Warner Bros.’ final instalment of the Potter franchise holds onto pole position ahead of Disney’s Cars 2.


After its record-breaking opening weekend last week, Warner Bros.’ Harry Potter And The Deathly Hallows Part 2 continued to dominate in its second week, conjuring up a further $13.9m (£8.5m) to stand at a formidable $72.1m (£44.3m) so far. Astonishingly after just ten days in play, it is only $1.8m (£1.1m) off dethroning The King’s Speech as this year’s highest UK box office earner to date which it will do in the next day or two.

On top of that, it is ahead of every second weekend tally of the previous seven films in the series with last year’s Deathly Hallows Part 1 ten day total of $54.1m (£33.3m) the closest. It’s also this year’s best second weekend performance with the $7.8m (£4.8m) holdover of The Hangover Part II a distant second.

With the school summer holidays just starting to kick into gear, Philosopher’s Stone’s record of $107.6m (£66.1m) as the highest grossing Potter movie at the UK box office is looking increasingly fragile.

Despite having to settle for second place, Disney can be fairly pleased with the $5.8m (£3.5m) debut for Cars 2 at the week’s second highest average of $11,861 (£7,287), behind Potter. While a mile away from Toy Story 3’s mammoth $34.5m (£21.2m) opening, including previews, it still improved on its predecessor by almost £1m as that opened in 2006 on $4.3m (£2.7m) and in more locations (513 compared to 486); it also compares favourably to the summer’s other animated sequel Kung Fu Panda 2 which opened on $10.1m (£6.2m) but had $5.0m (£3.1m) of previews to fall back on whereas Cars 2 had no previews.

However, it stalls somewhat in the context of other Pixar releases’ openings such as Monsters Inc. ($15.0m / £9.2m), Wall-E ($6.9m / £4.3m) and A Bug’s Life ($6.8m / £4.2m). It will have to rely on decent holdovers to overtake the $26.9m (£16.5m) lifetime tally of Cars but it’s an achievable target even in the face of further family competition from Horrid Henry: The Movie this week.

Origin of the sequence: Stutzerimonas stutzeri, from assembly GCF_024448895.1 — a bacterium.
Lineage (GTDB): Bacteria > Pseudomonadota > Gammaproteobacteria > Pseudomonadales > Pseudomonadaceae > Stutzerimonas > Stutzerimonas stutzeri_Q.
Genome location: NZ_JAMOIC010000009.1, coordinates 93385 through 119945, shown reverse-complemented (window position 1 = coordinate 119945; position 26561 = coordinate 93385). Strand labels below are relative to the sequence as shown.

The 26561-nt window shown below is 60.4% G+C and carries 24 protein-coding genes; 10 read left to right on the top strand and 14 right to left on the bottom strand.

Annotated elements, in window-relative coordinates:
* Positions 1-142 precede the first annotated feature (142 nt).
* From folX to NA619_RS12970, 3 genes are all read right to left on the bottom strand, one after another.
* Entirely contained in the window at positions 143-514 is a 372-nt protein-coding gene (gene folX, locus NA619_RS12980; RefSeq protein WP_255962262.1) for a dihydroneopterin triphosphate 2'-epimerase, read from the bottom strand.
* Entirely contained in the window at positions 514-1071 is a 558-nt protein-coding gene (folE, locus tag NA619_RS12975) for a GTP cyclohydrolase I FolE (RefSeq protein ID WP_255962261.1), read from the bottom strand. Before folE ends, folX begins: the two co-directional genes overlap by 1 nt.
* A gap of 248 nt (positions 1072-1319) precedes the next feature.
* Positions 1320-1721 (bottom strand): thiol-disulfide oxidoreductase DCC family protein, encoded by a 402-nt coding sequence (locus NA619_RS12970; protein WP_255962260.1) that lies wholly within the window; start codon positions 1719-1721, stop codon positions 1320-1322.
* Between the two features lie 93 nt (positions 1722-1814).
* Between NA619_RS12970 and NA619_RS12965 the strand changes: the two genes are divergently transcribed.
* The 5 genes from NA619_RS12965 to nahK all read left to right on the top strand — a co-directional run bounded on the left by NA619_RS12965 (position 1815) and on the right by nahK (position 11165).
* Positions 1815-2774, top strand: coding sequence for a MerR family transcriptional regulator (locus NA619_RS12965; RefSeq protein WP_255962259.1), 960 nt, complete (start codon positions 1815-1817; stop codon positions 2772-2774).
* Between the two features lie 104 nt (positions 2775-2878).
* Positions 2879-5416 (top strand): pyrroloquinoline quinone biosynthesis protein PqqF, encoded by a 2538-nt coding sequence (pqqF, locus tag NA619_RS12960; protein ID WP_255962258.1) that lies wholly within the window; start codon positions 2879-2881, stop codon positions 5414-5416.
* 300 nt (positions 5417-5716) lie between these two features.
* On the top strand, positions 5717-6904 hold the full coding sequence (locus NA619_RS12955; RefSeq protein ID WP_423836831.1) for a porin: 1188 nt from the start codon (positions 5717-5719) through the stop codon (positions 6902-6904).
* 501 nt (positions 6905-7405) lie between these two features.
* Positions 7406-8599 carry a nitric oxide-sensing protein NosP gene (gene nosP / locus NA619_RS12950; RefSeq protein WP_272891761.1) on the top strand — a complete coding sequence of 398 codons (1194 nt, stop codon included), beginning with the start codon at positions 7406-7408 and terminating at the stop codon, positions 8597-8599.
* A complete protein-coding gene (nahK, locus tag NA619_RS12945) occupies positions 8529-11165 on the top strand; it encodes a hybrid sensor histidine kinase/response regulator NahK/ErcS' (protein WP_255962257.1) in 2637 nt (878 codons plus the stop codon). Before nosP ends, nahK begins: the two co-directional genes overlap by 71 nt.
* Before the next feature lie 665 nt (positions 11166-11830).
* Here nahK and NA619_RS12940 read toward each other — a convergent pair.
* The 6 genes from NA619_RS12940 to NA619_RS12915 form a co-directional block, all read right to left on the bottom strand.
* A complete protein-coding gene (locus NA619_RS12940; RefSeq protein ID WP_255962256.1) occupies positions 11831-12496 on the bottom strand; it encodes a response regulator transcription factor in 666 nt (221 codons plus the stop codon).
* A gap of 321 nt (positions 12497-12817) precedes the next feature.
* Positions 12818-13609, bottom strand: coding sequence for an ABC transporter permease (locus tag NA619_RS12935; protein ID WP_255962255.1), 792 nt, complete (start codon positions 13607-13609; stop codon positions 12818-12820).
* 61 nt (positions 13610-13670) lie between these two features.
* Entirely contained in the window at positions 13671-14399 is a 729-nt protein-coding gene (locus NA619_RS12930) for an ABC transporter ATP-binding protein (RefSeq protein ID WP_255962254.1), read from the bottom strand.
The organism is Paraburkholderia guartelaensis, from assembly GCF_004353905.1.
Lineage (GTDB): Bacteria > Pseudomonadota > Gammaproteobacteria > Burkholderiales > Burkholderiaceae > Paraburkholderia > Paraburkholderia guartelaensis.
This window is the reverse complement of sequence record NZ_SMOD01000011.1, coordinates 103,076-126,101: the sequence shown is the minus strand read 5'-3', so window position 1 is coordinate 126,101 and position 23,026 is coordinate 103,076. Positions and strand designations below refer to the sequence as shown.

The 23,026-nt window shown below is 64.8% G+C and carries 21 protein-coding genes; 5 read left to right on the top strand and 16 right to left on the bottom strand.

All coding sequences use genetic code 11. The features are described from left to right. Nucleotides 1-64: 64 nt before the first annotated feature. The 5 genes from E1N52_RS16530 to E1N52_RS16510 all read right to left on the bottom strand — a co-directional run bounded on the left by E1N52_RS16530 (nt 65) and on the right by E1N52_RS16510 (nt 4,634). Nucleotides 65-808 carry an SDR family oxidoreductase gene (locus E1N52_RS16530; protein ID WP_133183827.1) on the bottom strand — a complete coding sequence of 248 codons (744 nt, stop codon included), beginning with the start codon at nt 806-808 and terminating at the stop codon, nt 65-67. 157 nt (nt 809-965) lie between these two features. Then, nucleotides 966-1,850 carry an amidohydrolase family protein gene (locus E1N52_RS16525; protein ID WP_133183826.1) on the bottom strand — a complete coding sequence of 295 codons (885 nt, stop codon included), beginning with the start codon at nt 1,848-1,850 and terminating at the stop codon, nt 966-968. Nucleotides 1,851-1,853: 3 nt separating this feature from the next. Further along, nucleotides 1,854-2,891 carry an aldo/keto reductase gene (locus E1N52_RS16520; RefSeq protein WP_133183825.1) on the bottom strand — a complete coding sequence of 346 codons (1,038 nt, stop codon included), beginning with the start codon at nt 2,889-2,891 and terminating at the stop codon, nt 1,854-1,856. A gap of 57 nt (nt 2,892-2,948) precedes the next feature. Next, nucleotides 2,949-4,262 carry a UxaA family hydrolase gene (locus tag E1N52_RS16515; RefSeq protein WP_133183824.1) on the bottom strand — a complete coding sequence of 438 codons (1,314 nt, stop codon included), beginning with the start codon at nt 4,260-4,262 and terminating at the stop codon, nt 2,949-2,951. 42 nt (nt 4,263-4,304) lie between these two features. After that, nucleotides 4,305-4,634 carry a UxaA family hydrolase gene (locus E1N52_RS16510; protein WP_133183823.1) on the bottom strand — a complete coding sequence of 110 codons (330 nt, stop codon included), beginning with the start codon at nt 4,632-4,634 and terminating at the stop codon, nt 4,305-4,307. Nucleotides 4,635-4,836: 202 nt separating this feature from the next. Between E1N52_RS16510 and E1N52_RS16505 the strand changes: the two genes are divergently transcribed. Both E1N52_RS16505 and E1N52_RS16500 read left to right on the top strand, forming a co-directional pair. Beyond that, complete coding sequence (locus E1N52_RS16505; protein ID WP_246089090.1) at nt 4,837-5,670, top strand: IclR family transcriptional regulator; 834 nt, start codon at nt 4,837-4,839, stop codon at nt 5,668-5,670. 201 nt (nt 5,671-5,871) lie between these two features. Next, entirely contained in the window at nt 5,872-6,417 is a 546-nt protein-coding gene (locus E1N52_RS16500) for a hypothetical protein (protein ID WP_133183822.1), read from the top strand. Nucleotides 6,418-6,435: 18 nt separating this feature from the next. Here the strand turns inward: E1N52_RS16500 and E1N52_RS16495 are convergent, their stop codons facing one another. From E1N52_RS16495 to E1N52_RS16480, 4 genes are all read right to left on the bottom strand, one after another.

Continuing a rich vein for comedies at the UK box office this year, Warner Bros.’ Horrible Bosses opened strongly on $3.4m (£2.1m) at a decent average of $8,268 (£5,079) to chart third. While down on Bridesmaids’ $5.8m (£3.5m) debut a month ago, it did beat the $3.2m (£2.0m) achieved by Bad Teacher. It just missed out on being director Seth Gordon’s best UK opening, a record which still belongs to the $3.7m (£2.3m) debut of Four Christmases back in 2008.

The honeymoon shows no sign of stopping for Universal’s Bridesmaids as it recorded a fifth straight £1m+ weekend, only the third film to do so this year following The King’s Speech and Tangled. It now stands at an impressive $29.9m (£18.4m) with The Hangover’s final tally of $36.0m (£22.1m) potentially within its reach.

There were three other new entries in this week’s top 15 with Universal’s Beginners, starring Ewan McGregor and Christopher Plummer, the best of the rest, landing in eighth after a $237,890 (£146,096) debut at a solid $3,448 (£2,117) average.

Reliance’s Singham and Artificial Eye’s The Big Picture opened in 12th and 13th respectively after limited releases, the latter of which achieving the higher average at $3,525 (£2,165) from its 21 locations.

This week sees the arrival of Paramount’s Captain America: The First Avenger, hoping to emulate its North American success in toppling the mighty Potter from the number one spot. Local competition comes from Vertigo’s 3D family film Horrid Henry: The Movie which receives a saturation release, as does Sony’s Zookeeper. Optimum’s Arrietty, from Studio Ghibli, also launches.